Creating an Old English poem in Modern English, I felt it important to copy my old dance-partner’s moves, and mimic some of the quirks of Anglo-Saxon texts: here I am thinking in particular of the compounds and double meanings, although I tended to refrain from litotes due to wanting to make the poems relatively accessible to a modern day audience, who would be likely to miss the understatement in favour of a literal understanding, and favour ambiguity allowing for multiple interpretations. Wulf and Eadwacer, but nevertheless has a number of areas in which a word can be translated in two or more ways. For example, the opening line "Weland, him be wurman...", in which ‘wurman’ is presumed to stem from ‘wyrm’, serpent/worm, may also be presumed to be a metaphorical reference to bonds or swords restraining Weland. (See note 10) I wanted to keep a respectful and sombre tone, but also wanted to maintain the original poetic ambiguity and metaphor, so used the translation "through slithering chains" (line 1). The original metaphor is preserved, as is the mental image of serpentine bonds restraining and sorrowing Weland: the physical objects seem to come to life, taking on the states of both animal and object at once. Elsewhere, I have endeavoured to nod to dual meaning and ambiguity by creating plays on words from the original Old English. The original Old English of line 10 reads (in reference to Beodohilde’s pregnancy) "ðæt heo gearolice ongieten hafde", or "once it had been clearly realised" [that she was pregnant]. I played on the idea of gearolice, ‘clear’ of sight or of knowledge/understanding according to the Bosworth-Toller, using the phrase ‘became transparent’ to encompass both meanings of the original Old English. (See note 11) In this way, I copied my partner’s dance moves - even if not perfectly.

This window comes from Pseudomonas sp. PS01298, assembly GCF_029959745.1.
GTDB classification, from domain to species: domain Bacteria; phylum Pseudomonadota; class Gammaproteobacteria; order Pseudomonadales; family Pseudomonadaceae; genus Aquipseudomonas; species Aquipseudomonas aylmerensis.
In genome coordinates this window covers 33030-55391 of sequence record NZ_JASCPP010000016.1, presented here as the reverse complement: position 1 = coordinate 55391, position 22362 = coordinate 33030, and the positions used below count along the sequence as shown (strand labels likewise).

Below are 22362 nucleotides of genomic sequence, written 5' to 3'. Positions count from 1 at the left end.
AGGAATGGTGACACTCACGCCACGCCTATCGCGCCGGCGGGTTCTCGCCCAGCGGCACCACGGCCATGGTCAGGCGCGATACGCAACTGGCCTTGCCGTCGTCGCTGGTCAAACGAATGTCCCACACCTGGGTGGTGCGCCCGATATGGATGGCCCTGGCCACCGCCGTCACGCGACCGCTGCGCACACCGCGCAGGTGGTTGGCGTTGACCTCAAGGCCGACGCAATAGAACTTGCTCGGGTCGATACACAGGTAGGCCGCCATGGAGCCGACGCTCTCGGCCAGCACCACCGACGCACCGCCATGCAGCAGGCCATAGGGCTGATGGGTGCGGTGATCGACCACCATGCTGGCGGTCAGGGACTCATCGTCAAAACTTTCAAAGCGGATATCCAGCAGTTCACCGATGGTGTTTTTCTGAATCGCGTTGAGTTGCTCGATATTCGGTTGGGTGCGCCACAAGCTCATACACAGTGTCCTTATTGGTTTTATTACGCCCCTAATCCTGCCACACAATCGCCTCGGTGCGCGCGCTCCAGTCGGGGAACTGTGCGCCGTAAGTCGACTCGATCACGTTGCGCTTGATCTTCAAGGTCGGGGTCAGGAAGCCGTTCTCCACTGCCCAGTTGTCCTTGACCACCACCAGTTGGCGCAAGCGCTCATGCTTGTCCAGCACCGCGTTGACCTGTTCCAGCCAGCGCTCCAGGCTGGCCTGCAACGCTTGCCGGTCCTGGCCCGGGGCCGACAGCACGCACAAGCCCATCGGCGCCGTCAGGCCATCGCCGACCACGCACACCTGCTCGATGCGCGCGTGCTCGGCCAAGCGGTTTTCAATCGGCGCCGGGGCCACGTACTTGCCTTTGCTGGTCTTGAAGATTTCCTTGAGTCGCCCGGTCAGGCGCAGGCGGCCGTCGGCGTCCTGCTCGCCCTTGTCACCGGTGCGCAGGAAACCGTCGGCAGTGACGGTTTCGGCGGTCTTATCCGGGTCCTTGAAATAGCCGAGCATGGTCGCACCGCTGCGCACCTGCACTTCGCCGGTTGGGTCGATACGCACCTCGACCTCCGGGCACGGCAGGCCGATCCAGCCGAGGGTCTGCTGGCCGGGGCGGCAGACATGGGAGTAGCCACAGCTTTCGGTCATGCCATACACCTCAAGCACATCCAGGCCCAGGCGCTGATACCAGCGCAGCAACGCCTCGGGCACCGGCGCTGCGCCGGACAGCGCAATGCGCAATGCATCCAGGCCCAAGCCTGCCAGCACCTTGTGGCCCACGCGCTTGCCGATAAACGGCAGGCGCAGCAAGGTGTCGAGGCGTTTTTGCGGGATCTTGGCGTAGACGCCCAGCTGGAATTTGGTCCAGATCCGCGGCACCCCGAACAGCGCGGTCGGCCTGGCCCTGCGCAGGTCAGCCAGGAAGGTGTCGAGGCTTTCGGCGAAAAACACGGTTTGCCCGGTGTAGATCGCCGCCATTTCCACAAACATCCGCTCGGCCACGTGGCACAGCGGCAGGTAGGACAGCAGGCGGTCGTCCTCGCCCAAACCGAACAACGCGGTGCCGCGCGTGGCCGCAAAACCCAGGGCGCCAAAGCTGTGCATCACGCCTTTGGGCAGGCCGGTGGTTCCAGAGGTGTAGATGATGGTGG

Lastly, I wish to turn to the section of the poem I spent the most time on: the narrative refrain of "Þæs oferode, ðisses swa mæg." The phrase has been translated in a number of ways, by a number of people; the venerated Heaney, for example, translated it as "That passed over, this can too." in his version of Deor. (See note 12) I felt this lacked a certain poetic and aural appeal, and wanted to create something more emotive and lyrical, while maintaining the detachment of ‘ðisses swa mæg’ as the "statement of probability, expressing future surmountal of trouble"identified by L. Whitbread, who asserts that the refrain is absolutely impersonal - recommending the translation "Old troubles have passed, and present ones may." (See note 13) To this end, I settled on the phrase "That ended one day, so this also may", trading the idea of movement/passing by for a more hopeful (but still ultimately impersonal) idea of the ending of misery, and producing an a/b verse that both rhymed and had an equal number of syllables in each half.